The head of the Haverhill teachers union says he's encouraged by a new plan to push off the start of school a few more weeks, but that he still has concerns about school buildings and whether they will be ready to safely accept students and staff.
Anthony Parolisi, president of the Haverhill Education Association, said his members are not trying to push for more delays if they are unnecessary. They do however, want assurances that all buildings are safe, that protocols are in place in the event of an outbreak of the coronavirus and that community spread is under control before bringing large numbers of people together.
"We want safety procedures to be in place to limit exposure, especially for our specialist teachers like art, music and physical education, as they see every student that goes to any particular school," he said. "For example, a middle school math teacher would normally see about 80 kids and a social studies teacher might see 150, while an art or physical education teacher might see 180 students every day and over 900 in a week."
Parolisi said the original return-to-school plan approved by the School Committee last month was to gradually bring students into classrooms starting Sept. 16. This plan was for students who chose to learn under a hybrid model of two days in-person and three days remotely.
But at last week's School Committee meeting, the plan changed.
Now, instead of starting that transition Sept. 16, students will instead start Oct. 5. By Oct. 16, every hybrid learning student will attend two days per week in person, Parolisi said.
At the last School Committee meeting, Superintendent Margaret Marotta said school officials are awaiting more information from a consulting firm about the air quality in school buildings before a full return by students.
Marotta said the firm is still studying how effective ventilation is in classrooms and other parts of buildings.
School Committeewoman Maura Ryan-Ciardiello agreed that delaying the start of school may be the safest approach.
"Ventilation is still an issue in some schools and there are other needs too," she said. "There's still more work to be done and questions to be answered so why rush a return?"
Parolisi said that to delay the return of students to school is the right thing to do.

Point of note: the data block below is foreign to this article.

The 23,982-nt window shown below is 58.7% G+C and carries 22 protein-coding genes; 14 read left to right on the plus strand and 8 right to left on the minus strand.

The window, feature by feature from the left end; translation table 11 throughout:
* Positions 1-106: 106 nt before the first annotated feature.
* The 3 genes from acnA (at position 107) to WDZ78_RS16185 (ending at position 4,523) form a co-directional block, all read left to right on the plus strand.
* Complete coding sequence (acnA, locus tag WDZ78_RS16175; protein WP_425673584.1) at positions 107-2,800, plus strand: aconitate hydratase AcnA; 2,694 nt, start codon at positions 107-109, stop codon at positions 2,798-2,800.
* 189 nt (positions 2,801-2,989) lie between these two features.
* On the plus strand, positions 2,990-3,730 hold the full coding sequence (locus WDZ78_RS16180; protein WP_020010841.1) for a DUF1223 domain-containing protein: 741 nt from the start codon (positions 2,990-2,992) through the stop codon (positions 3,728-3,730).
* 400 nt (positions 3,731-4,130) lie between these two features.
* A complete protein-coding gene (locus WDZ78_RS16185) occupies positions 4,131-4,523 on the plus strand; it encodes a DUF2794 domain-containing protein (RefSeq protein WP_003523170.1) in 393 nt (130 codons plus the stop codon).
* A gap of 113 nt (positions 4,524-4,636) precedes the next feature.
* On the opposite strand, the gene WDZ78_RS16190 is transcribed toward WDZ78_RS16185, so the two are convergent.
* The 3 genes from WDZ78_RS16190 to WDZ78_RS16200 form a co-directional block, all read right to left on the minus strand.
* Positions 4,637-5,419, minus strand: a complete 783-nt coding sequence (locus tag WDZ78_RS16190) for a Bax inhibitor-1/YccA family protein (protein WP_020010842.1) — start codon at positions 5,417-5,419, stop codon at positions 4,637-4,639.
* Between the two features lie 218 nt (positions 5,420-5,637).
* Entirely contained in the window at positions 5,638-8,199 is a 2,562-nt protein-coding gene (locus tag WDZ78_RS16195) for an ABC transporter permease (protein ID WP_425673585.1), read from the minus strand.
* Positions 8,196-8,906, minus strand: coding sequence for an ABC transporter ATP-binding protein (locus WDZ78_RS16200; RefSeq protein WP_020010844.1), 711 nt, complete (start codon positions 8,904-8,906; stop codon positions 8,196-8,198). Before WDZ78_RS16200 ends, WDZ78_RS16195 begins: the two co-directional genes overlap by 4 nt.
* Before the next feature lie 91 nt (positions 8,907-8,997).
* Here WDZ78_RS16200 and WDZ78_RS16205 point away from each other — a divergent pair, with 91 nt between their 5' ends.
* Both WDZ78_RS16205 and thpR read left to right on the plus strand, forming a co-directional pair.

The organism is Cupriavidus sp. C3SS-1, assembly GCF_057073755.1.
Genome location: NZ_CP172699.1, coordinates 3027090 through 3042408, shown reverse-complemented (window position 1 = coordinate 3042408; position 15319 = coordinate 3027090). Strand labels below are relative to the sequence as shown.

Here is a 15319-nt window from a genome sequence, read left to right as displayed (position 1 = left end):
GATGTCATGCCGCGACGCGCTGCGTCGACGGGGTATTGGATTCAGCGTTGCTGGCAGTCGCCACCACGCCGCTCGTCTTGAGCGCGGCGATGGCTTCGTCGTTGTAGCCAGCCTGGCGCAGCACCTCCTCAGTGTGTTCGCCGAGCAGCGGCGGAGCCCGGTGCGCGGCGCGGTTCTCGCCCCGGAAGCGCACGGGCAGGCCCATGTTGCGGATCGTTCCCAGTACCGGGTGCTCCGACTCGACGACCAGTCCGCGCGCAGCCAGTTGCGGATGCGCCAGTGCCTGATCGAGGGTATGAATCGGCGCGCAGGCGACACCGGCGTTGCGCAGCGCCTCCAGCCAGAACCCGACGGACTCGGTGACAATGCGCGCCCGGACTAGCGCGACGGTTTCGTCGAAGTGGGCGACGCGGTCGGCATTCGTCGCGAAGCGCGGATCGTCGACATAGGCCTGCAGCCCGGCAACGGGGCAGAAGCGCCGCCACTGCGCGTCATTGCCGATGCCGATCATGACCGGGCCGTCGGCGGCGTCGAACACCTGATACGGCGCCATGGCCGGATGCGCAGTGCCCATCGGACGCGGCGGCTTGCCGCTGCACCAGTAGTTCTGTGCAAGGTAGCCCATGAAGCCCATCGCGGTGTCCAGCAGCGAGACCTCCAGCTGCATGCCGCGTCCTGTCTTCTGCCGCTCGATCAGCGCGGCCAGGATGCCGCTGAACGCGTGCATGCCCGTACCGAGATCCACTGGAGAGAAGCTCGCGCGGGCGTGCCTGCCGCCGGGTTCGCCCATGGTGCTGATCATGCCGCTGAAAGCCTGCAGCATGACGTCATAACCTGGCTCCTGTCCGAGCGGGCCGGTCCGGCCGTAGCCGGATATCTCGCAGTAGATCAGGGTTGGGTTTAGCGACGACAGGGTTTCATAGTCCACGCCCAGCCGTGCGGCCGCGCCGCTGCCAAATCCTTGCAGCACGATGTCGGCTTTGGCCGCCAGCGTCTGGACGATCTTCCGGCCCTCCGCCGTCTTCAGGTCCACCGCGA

"We are pleased with that, but we still think all staff and students should be tested (for COVID-19) before returning to the buildings," he said. "We know that testing will help keep us safe."
He said his union is waiting to receive a report from Marotta on air quality for every room in every school building.
"We don't know what repairs still need to be made and we want to see the assessment report for every building and every classroom," he said.
Parolisi said teachers were scheduled to begin working remotely on Sept. 1, and from Sept. 2 to 4 will have the option of working remotely or in school buildings.
"The district's position is for all staff to report Sept. 8, in person, while our position is that if the buildings aren't safe and we don't have an agreement in place for safety protocols, as a union we have a responsibility and obligation to protect the health and safety of our members," he said. "If the district insists we work in the buildings, we may report but not enter the buildings. We could log in from our cars and do our work from the outside."
Parolisi noted that his 900 members come from 107 communities across three states and that community spread could impact Haverhill's school community. Less than half of his members live in Haverhill, he said.
"We have dozens of members who would be forced to commute from known hot-spots," he said. "Several of those communities are in the yellow and in the red zones on the governor's scale, so community spread is a concern for that reason."
Assistant Superintendent Michael Pfifferling said a contractor working on ventilation systems in schools will put a notice in all classrooms after work is done. The work, however, will be simply to certify COVID-19 safety related to ventilation — not to signify a deep-clean or total overhaul, he said.
“They are not certifying that a building is safe or that a classroom is safe,’’ Pfifferling said. “They’re certifying that the air quality meets ASHRAE (American Society of Heating and Air-Conditioning Engineers) guidelines for COVID-19.”